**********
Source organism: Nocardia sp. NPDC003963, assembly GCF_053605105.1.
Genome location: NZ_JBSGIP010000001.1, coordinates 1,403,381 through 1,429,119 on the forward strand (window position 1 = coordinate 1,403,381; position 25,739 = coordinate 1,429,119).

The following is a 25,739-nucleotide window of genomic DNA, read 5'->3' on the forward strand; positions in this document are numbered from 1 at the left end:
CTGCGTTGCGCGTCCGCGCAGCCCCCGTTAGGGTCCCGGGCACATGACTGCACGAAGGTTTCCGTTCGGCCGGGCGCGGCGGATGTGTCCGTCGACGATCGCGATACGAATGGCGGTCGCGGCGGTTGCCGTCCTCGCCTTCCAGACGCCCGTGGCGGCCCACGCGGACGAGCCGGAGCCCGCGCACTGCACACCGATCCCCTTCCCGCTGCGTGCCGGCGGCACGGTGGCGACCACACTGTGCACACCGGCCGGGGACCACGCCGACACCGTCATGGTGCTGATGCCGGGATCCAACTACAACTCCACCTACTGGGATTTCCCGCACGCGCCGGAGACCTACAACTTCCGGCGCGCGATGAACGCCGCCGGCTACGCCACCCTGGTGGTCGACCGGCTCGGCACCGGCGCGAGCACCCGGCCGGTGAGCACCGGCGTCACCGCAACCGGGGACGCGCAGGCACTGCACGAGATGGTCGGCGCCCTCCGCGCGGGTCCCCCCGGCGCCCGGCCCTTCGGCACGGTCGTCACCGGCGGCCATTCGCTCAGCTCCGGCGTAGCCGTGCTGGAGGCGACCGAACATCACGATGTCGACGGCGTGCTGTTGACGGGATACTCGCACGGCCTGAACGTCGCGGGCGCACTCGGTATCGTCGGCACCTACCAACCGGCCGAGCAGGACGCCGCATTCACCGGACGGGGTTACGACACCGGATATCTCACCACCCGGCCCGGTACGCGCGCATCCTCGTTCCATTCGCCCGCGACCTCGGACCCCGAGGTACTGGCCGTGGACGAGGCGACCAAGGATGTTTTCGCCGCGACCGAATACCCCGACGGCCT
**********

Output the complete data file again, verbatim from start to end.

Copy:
Source organism: Nocardia sp. NPDC003963, assembly GCF_053605105.1.
Genome location: NZ_JBSGIP010000001.1, coordinates 1,403,381 through 1,429,119 on the forward strand (window position 1 = coordinate 1,403,381; position 25,739 = coordinate 1,429,119).

The following is a 25,739-nucleotide window of genomic DNA, read 5'->3' on the forward strand; positions in this document are numbered from 1 at the left end:
CTGCGTTGCGCGTCCGCGCAGCCCCCGTTAGGGTCCCGGGCACATGACTGCACGAAGGTTTCCGTTCGGCCGGGCGCGGCGGATGTGTCCGTCGACGATCGCGATACGAATGGCGGTCGCGGCGGTTGCCGTCCTCGCCTTCCAGACGCCCGTGGCGGCCCACGCGGACGAGCCGGAGCCCGCGCACTGCACACCGATCCCCTTCCCGCTGCGTGCCGGCGGCACGGTGGCGACCACACTGTGCACACCGGCCGGGGACCACGCCGACACCGTCATGGTGCTGATGCCGGGATCCAACTACAACTCCACCTACTGGGATTTCCCGCACGCGCCGGAGACCTACAACTTCCGGCGCGCGATGAACGCCGCCGGCTACGCCACCCTGGTGGTCGACCGGCTCGGCACCGGCGCGAGCACCCGGCCGGTGAGCACCGGCGTCACCGCAACCGGGGACGCGCAGGCACTGCACGAGATGGTCGGCGCCCTCCGCGCGGGTCCCCCCGGCGCCCGGCCCTTCGGCACGGTCGTCACCGGCGGCCATTCGCTCAGCTCCGGCGTAGCCGTGCTGGAGGCGACCGAACATCACGATGTCGACGGCGTGCTGTTGACGGGATACTCGCACGGCCTGAACGTCGCGGGCGCACTCGGTATCGTCGGCACCTACCAACCGGCCGAGCAGGACGCCGCATTCACCGGACGGGGTTACGACACCGGATATCTCACCACCCGGCCCGGTACGCGCGCATCCTCGTTCCATTCGCCCGCGACCTCGGACCCCGAGGTACTGGCCGTGGACGAGGCGACCAAGGATGTTTTCGCCGCGACCGAATACCCCGACGGCCT